It’s fairly common knowledge now that too much screen time is unhealthy for a wide variety of reasons. According to the Nielsen research group, American adults now spend “more than 11 hours per day watching, reading, listening to or simply interacting with media.” If we assume 6-7 hours of sleep in a 24 hour day, that leaves just 6-7 hours of time daily with no screen interaction. Yikes! This shows how addicted and reliant we have become to our screens, and that can’t possibly be a good thing. For kids, it’s even more important that screen time be limited. But how to go about it without going cold turkey? We’ve created a list of practical, realistic tips on how to lessen screen time for you and your family.
1. Keep track of your screen time.
Smartphones let you check your screen time daily and weekly usage, as well as your number of pickups. Not sure how? Here’s how to do so on Apple devices, as well as on Android, which also has a feature called Digital Wellbeing to help you use your phone in a healthier, more balanced manner. You may be shocked to find, for instance, that you are picking up your phone 58 times a day (the average). Don’t forget to track screen time usage for computers, tablets, game consoles, and televisions—these all count as screens.
2. Set your tech to limit screen time.
If you have a tough time putting down the remote or the device, let your tech set the limits. Use the screen time settings on your phone to limit how much time you can use apps by category, such as social media or games. Ironically, there are many apps designed to help you lessen your phone or tablet screen time. For computers there is actually an app called Cold Turkey that you set up to block games, websites, and apps. If you’ve got a Smart TV, check the manufacturer’s site for ways to manage screen time.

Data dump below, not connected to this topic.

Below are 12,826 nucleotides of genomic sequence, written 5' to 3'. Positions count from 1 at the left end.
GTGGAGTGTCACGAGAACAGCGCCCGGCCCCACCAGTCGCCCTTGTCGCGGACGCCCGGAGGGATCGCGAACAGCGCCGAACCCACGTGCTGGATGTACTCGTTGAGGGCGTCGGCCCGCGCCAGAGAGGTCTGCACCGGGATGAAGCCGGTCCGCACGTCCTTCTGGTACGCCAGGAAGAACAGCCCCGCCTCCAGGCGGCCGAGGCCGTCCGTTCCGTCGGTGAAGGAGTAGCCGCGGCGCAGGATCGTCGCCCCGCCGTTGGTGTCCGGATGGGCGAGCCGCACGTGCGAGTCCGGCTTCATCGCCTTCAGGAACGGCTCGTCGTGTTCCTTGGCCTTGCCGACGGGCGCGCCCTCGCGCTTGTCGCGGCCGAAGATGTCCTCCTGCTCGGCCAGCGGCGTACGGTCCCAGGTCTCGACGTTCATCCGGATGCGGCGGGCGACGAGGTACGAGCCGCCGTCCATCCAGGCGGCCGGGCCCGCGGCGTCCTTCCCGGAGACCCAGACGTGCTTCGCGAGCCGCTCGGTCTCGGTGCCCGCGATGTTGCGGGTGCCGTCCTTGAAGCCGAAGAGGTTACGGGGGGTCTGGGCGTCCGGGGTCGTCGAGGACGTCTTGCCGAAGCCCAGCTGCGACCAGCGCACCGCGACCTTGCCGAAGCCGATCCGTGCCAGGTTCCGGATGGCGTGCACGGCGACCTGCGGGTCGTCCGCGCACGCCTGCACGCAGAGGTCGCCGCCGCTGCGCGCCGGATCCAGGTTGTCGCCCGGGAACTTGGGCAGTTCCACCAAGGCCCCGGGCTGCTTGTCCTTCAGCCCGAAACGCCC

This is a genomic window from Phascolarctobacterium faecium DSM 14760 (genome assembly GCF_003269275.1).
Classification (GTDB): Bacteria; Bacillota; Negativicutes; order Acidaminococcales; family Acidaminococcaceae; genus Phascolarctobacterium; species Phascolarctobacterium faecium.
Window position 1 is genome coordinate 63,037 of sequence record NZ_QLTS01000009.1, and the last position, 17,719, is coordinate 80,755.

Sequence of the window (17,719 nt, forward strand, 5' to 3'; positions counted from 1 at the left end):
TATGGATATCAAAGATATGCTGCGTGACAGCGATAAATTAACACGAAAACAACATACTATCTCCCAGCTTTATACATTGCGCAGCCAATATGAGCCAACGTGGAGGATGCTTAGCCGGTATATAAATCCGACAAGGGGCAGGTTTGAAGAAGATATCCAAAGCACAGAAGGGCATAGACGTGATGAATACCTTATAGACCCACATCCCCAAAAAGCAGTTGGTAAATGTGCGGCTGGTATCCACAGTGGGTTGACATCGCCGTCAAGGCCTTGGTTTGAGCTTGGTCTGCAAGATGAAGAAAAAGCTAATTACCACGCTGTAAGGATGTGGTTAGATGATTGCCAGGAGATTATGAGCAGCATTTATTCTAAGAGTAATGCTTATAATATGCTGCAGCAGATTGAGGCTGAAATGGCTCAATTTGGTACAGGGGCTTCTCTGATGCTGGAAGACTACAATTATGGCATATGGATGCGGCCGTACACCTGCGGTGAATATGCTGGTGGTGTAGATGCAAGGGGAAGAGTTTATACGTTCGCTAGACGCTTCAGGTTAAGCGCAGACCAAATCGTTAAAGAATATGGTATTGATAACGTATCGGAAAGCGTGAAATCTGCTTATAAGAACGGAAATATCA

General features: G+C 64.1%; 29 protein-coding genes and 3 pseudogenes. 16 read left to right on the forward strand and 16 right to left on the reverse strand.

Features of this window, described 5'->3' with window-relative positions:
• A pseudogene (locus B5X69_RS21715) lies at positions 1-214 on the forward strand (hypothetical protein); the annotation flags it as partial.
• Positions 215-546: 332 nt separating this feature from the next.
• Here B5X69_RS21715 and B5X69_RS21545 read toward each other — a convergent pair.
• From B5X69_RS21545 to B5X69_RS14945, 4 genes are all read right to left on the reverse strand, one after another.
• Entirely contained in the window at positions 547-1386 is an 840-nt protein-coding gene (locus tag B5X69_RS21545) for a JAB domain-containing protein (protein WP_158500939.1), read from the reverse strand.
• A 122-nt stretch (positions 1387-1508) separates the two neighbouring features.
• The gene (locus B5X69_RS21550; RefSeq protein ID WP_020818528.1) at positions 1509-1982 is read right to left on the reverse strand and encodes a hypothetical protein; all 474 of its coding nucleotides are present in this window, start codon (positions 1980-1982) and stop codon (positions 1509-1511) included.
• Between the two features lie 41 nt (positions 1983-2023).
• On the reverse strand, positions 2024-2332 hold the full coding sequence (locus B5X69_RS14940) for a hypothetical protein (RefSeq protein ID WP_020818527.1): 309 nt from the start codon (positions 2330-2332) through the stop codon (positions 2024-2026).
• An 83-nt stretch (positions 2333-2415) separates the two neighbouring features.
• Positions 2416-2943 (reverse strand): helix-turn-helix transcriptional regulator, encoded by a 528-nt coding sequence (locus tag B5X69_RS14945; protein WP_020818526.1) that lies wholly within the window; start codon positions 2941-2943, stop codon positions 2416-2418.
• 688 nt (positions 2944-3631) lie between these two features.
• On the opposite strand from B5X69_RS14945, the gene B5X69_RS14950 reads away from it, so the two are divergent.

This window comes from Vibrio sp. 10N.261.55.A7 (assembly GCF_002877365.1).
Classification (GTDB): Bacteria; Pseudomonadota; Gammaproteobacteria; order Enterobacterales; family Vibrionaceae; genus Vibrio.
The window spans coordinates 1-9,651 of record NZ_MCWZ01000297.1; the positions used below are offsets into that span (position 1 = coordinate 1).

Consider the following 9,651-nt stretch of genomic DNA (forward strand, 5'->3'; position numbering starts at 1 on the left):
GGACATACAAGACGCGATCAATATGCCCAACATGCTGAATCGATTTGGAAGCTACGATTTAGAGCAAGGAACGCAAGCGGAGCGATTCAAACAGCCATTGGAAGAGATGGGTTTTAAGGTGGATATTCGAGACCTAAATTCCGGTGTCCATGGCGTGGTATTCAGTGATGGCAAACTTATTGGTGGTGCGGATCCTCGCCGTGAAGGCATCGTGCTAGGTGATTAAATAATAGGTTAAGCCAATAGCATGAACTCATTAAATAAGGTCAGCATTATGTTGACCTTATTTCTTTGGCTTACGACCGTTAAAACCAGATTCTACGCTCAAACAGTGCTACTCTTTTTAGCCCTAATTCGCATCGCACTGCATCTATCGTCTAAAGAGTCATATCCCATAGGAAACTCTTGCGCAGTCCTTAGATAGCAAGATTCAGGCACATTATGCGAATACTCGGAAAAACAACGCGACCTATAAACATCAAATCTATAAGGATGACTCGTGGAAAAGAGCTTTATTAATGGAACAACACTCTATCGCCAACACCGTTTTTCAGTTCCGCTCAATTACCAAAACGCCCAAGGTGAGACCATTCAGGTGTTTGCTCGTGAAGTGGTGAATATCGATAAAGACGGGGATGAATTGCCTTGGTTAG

3. Use a timer.
Use your phone to set alarms to remind you to take a break, go outside, or turn off the screen. If you need something loud, cheap, and basic, don’t forget how effective a basic timer can be (especially for kiddos).
4. Minimize notifications.
Does your phone screen constantly light up or vibrate because of notifications? Each notification is like a tap on the shoulder—imagine having 25 shoulder taps in the space of an hour! It is distracting and definitely has a negative impact on your ability to focus as well as your productivity. Bring down the amount of unnecessary notifications using this guide from Wired.
5. Don’t eat and screen.
Eating while looking at your phone or computer, or while watching tv, is a habit you should definitely break. It’s bad for your posture, it doesn’t give your eyes time to rest, and you actually end up eating more. It’s also directly linked to health problems such as diabetes and obesity. If you need a break from your computer, eat lunch in a different space.
6. No screens in the bedroom.
Screen time before bed can have a negative impact on your sleep, especially for kids. Make this a family rule. Keep the chargers elsewhere, such as the kitchen or home office. Get an alarm clock. If you can’t sleep without some music or white noise, use a Bluetooth speaker connected to your phone—you can stream to the speaker even if your phone is in another room.